Abortion Legalised in Britain
Abortion was legalised in Britain on 14th July, 1967. There is a widespread belief that to be a feminist means to advocate abortion. Angela Kennedy and Mary Krane Derr argue, however, that many feminist pioneers opposed a 'woman's right to choose'.
There is a widespread belief that to be feminist means to advocate abortion. This attitude not only belies the complexity of opinion on the issue for the feminist movement: it also means that the views of the many early feminists who condemned abortion in the late eighteenth, nineteenth and early twentieth centuries have effectively become hidden from history.
Among American feminists in the nineteenth century opposition to abortion was widespread. Prominent feminists of the period who opposed it included Elizabeth Cady Stanton, Susan Anthony and Alice Paul. Stanton once remarked, on the estimate that 400 abortion 'murders' annually occurred in Androscoggin County, Maine, alone:
There must be a remedy for such a crying evil as this. But where shall it be found, at least where begin, if not in the complete enfranchisement and elevation of women?
Anthony and Stanton ran a newspaper called The Revolution. They refused to carry advertisements for aborti-facients and they ran articles in which well-known US feminists such as the abolitionist Paulina Wright Davis, the journalist Eleanor Kirk, Matilda Joslyn Gage and others denounced abortion. One editorial not only denounced the 'practice common among married women' but also what the author saw as 'the root of the evil':
...even in wedlock there may be the very vilest prostitution: and if Christian women are prostitutes to Christian husbands, what can be expected but the natural sequence -- infanticide?
Alice Paul, who wrote the original Equal Rights Amendment and helped win US women the vote in 1920, learned the tactics of civil disobedience with the suffragettes in Britain. According to her friend Evelyn K. Samras Judge, Paul was greatly troubled by the ERA movement's insistence on abortion 'rights'. She thought abortion 'the ultimate in the exploitation of women' and asked, 'How can one protect and help women by killing them as babies?'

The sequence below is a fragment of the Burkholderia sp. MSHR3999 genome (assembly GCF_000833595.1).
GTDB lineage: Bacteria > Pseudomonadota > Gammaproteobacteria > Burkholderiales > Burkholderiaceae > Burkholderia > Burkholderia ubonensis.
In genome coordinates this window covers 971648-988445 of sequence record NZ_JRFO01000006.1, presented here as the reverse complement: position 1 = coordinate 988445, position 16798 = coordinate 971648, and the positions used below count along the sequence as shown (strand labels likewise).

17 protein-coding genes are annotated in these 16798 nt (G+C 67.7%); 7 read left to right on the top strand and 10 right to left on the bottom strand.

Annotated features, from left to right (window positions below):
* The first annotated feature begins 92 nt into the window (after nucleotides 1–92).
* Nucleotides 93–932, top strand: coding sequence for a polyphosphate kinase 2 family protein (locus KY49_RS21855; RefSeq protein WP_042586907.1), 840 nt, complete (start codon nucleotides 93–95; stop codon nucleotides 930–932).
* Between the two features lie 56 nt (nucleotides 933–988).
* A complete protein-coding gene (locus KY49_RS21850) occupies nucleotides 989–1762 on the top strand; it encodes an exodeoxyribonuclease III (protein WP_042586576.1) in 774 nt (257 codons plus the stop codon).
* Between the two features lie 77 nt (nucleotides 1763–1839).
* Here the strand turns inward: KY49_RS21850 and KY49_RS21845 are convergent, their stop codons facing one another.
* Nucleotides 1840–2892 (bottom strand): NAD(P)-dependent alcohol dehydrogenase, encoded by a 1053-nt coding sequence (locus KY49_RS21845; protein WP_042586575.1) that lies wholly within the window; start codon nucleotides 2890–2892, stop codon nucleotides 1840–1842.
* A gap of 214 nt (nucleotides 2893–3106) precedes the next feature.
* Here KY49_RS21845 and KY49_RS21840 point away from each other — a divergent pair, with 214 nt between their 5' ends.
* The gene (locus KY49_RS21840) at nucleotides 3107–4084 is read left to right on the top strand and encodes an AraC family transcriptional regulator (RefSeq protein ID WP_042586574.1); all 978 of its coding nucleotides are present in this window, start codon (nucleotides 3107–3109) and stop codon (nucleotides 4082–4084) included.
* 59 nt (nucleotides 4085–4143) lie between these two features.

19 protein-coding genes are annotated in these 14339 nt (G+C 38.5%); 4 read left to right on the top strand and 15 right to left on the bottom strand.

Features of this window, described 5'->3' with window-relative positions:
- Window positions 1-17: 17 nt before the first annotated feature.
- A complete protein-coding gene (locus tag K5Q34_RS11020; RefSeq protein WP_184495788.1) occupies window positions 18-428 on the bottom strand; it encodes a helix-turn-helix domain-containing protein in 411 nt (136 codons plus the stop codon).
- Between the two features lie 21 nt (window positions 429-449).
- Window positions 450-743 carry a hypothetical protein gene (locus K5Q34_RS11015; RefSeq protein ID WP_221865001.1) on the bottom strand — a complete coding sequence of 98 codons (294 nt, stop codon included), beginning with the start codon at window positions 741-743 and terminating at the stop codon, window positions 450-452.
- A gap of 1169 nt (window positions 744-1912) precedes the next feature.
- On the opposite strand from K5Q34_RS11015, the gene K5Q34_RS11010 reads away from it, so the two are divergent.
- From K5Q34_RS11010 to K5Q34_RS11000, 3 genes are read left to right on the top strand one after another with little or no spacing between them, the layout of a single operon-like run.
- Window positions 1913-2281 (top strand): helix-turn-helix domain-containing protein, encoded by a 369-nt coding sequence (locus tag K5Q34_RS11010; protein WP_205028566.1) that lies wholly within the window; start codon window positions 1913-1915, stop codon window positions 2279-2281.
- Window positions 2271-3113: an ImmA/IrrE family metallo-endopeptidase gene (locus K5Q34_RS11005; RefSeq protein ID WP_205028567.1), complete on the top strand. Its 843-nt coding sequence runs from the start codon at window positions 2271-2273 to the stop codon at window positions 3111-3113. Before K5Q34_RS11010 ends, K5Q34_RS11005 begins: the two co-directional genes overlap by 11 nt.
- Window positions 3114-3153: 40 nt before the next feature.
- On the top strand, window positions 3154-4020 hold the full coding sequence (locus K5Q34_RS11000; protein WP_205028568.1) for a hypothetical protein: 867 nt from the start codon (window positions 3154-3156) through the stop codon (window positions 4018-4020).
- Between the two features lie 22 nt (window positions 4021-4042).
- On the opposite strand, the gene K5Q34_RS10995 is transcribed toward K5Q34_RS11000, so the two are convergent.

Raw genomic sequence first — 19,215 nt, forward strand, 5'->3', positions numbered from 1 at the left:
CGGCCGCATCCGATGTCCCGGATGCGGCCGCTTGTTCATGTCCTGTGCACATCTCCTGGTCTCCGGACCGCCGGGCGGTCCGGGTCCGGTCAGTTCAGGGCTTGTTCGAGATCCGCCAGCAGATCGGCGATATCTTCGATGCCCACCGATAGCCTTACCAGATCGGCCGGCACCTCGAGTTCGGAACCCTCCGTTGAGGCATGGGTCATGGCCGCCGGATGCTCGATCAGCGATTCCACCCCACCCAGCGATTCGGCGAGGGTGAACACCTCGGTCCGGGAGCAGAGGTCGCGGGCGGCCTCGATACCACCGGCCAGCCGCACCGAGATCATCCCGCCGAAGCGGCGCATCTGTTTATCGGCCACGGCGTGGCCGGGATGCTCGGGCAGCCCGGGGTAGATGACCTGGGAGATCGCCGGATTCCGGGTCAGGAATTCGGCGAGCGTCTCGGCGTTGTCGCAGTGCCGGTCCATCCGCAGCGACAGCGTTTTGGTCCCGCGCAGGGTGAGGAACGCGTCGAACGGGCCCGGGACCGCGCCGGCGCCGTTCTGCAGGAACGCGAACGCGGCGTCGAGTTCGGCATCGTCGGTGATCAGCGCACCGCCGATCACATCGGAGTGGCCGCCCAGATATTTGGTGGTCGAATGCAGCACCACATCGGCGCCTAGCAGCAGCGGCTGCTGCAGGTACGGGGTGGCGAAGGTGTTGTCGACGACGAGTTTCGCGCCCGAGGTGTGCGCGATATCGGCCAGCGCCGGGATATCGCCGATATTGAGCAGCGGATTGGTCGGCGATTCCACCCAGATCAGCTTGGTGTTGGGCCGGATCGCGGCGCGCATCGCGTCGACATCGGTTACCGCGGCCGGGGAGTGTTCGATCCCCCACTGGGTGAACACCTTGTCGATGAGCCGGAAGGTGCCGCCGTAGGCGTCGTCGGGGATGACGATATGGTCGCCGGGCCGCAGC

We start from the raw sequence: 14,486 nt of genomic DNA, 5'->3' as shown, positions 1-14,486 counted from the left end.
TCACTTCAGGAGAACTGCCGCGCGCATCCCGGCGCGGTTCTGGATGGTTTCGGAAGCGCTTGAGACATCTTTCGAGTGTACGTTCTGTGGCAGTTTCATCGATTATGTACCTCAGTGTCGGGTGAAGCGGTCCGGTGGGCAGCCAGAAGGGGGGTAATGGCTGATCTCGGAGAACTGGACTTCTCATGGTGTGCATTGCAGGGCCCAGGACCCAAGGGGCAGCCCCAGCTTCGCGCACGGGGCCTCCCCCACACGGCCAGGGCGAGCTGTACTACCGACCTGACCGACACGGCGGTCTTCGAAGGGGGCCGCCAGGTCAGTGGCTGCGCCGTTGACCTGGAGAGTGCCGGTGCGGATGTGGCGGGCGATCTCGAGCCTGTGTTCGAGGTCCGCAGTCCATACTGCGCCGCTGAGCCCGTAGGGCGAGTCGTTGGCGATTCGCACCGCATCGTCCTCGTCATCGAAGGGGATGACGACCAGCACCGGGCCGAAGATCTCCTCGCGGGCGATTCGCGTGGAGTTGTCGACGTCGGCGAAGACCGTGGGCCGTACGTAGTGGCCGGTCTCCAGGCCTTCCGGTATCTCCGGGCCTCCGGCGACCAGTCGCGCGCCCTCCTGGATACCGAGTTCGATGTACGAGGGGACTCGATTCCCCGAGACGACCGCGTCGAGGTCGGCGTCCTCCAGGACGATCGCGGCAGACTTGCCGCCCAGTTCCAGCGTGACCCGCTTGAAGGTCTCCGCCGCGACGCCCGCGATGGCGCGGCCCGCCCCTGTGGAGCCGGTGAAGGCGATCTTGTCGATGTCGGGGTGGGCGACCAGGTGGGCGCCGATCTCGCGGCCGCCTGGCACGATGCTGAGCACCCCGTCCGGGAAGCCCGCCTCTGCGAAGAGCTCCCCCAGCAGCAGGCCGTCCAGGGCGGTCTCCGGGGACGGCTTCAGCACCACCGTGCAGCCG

Elizabeth Blackwell was a feminist and the first woman medical doctor in the United States. Born in Bristol, she and her sister Emily were pioneers in the practice of medicine by women. Together they founded the New York Infirmary for Indigent Women and Children, the first medical institution with an entirely female medical staff.
Blackwell lived in London after 1869. She was one of the founders of the National Health Society of London and of the London School of Medicine for Women, where she was professor of gynaecology from 1875 to 1907. She became a doctor because of her passionate opposition to abortion. After learning of the flourishing business of the New York abortionist Madame Restell, Blackwell wrote in her diary:
The gross perversion and destruction of motherhood by the abortionist filled me with indignation, and awakened active antagonism. That the honorable term 'female physician' should be exclusively applied to those women who carry on this shocking trade seemed to me a horror. It was an utter degradation of what might and should become a noble position for women... I finally determined to do what I could to 'redeem the hells'; and especially the one form of hell forced upon my notice...
Throughout her career, Blackwell fought the Restell business. American feminists had close contacts with their British counterparts. An elderly Stanton represented the US suffragists on the council of the Women's Franchise League, which had also included the Pankhursts, the Elmys, and Josephine Butler. Paul was arrested in London with Emmeline Pankhurst in 1909, had been active in the Women's Social and Political Union in both Glasgow and London, and had kept in contact with Sylvia Pankhurst on her return to the US. Anthony visited Manchester on her way to the founding convention of the International Woman Suffrage Alliance. Both Pankhurst sisters, Sylvia and Christabel, had visited the US. If the issue of abortion was so important to the North American feminists, it is likely that the issue would have been discussed with their British colleagues.
One early example of British feminist anti-abortion sentiment comes from Mary Wollstonecraft's Vindication of the Rights of Women, 1792, in which she refers to the phenomenon of women, in their position of powerlessness, squaring their behaviour to fit the sexual tastes of libertine men:
Women becoming, consequently, weaker, in mind and body, than they ought to be... have not sufficient strength to discharge the first duty of a mother; and sacrificing to lasciviousness the parental affection, that ennobles instinct, either destroy the embryo in the womb, or cast it off when born.